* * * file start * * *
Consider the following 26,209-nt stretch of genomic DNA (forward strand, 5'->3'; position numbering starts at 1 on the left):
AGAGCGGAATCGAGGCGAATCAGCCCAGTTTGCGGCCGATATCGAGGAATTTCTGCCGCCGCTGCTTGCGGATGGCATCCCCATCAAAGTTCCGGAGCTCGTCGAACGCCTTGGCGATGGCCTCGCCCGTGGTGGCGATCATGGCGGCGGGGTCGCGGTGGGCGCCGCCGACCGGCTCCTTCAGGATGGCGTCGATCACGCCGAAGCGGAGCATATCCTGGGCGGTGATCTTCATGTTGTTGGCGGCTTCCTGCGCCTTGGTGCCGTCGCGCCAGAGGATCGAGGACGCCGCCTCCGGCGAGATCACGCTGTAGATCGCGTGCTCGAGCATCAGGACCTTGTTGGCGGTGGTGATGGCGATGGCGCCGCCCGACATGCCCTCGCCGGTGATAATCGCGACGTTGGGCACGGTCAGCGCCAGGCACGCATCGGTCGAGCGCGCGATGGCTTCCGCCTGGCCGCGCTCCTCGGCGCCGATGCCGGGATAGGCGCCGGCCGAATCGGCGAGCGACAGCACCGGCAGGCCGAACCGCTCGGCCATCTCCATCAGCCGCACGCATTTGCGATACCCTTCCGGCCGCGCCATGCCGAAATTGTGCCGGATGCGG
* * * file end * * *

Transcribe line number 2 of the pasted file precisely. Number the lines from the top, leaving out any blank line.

AGAGCGGAATCGAGGCGAATCAGCCCAGTTTGCGGCCGATATCGAGGAATTTCTGCCGCCGCTGCTTGCGGATGGCATCCCCATCAAAGTTCCGGAGCTCGTCGAACGCCTTGGCGATGGCCTCGCCCGTGGTGGCGATCATGGCGGCGGGGTCGCGGTGGGCGCCGCCGACCGGCTCCTTCAGGATGGCGTCGATCACGCCGAAGCGGAGCATATCCTGGGCGGTGATCTTCATGTTGTTGGCGGCTTCCTGCGCCTTGGTGCCGTCGCGCCAGAGGATCGAGGACGCCGCCTCCGGCGAGATCACGCTGTAGATCGCGTGCTCGAGCATCAGGACCTTGTTGGCGGTGGTGATGGCGATGGCGCCGCCCGACATGCCCTCGCCGGTGATAATCGCGACGTTGGGCACGGTCAGCGCCAGGCACGCATCGGTCGAGCGCGCGATGGCTTCCGCCTGGCCGCGCTCCTCGGCGCCGATGCCGGGATAGGCGCCGGCCGAATCGGCGAGCGACAGCACCGGCAGGCCGAACCGCTCGGCCATCTCCATCAGCCGCACGCATTTGCGATACCCTTCCGGCCGCGCCATGCCGAAATTGTGCCGGATGCGG